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The Happiest Day in the Life of Olli Mäki (2016)

The Happiest Day in the Life of Olli Mäki (2016)

An understated and unusually modest sports biopic that celebrates love rather than championships

7.4

Movie

Finland, Germany
English, Finnish
Drama, Romance
2016
JUHO KUOSMANEN
Aaro Airola, Anna Airola, Claes Andersson
95 min

TLDR

Olli Mäki is a lover, not a fighter.

What it's about

Finland, 1962. After booking a match against American featherweight world champion Davey Moore, Olli Mäki has a shot at the title, launching him to national stardom. While the media circus is bothersome and Mäki needs to lose at least four pounds, his manager is confident about his conviction to win, at least until Mäki falls in love with friend-of-a-friend Raija Jänkä.

The take

Most sports biopics are centered around winners– their drive, their spirit, and their determination to beat the competition, and maybe win some glory for their respective teams, hometowns, or countries. The Happiest Day in the Life of Olli Mäki instead focuses on a Finnish boxer that lost a match. Shot in 16mm black and white film stock, writer-director Juho Kuosmanen captures the man, not the legend, in sequences that feel like decades-old memories that draws you into his story, his humble character, and the motivations that drive him, a yearning for love rather than bragging rights, trophies, and nationalistic pride. It’s such a charming twist to the genre, one that recognizes a different kind of masculinity. While Mäki might not be the world’s best boxer, this film suggests that he might be one of the happiest, forgoing an important match for a marriage that ended up lasting his lifetime.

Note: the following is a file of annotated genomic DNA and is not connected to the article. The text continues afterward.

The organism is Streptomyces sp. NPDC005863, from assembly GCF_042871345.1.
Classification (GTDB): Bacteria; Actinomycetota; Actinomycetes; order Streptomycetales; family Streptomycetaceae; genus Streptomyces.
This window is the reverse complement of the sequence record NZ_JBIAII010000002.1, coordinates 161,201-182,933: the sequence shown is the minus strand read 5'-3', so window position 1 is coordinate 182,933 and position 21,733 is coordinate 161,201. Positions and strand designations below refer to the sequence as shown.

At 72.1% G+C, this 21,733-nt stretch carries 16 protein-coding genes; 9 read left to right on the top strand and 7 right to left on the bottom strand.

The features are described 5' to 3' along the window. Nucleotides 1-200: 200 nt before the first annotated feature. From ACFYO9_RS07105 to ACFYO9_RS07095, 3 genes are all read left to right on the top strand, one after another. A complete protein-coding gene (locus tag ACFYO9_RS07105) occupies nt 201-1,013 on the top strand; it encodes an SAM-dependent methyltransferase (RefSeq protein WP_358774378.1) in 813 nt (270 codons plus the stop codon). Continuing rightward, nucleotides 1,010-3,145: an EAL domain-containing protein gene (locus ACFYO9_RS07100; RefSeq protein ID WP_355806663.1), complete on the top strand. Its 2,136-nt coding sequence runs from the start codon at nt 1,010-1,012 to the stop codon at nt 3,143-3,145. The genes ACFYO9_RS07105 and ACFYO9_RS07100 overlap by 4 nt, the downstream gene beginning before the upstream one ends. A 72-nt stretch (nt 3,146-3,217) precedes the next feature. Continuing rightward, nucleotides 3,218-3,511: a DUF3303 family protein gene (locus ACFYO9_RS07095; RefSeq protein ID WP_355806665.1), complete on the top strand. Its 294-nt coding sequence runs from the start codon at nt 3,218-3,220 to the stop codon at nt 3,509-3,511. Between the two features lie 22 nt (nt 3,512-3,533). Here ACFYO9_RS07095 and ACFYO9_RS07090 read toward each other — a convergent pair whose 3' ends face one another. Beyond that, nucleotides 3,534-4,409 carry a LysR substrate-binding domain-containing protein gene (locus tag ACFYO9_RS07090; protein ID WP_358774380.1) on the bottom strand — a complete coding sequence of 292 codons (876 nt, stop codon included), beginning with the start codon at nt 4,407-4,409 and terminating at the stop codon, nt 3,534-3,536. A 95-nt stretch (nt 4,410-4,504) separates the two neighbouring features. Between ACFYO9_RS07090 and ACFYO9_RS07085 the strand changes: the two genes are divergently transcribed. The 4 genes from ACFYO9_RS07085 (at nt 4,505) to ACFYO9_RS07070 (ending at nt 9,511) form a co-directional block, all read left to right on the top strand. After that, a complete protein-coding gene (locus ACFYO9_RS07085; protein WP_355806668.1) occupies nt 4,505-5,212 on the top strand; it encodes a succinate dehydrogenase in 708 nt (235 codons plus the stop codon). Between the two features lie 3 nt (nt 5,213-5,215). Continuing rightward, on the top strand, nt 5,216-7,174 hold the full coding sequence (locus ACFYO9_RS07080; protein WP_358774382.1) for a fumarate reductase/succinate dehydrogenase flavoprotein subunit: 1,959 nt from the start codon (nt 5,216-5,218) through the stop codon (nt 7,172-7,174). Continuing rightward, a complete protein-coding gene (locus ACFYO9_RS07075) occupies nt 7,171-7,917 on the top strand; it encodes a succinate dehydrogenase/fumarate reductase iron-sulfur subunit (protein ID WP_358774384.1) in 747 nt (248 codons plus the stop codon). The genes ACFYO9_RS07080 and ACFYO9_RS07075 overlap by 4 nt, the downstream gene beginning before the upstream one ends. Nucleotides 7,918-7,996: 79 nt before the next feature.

What stands out

It’s just so drastically different from the sports genre altogether– instead of music to build up the hype, the film sticks to a natural sound design; instead of bright colored lights, the film is in black and white; instead of worldwide success, Mäki ends up elsewhere. It’s nice to hear about wins and the journey it takes, but the film also proves that it’s also important to hear about what it takes to let go.

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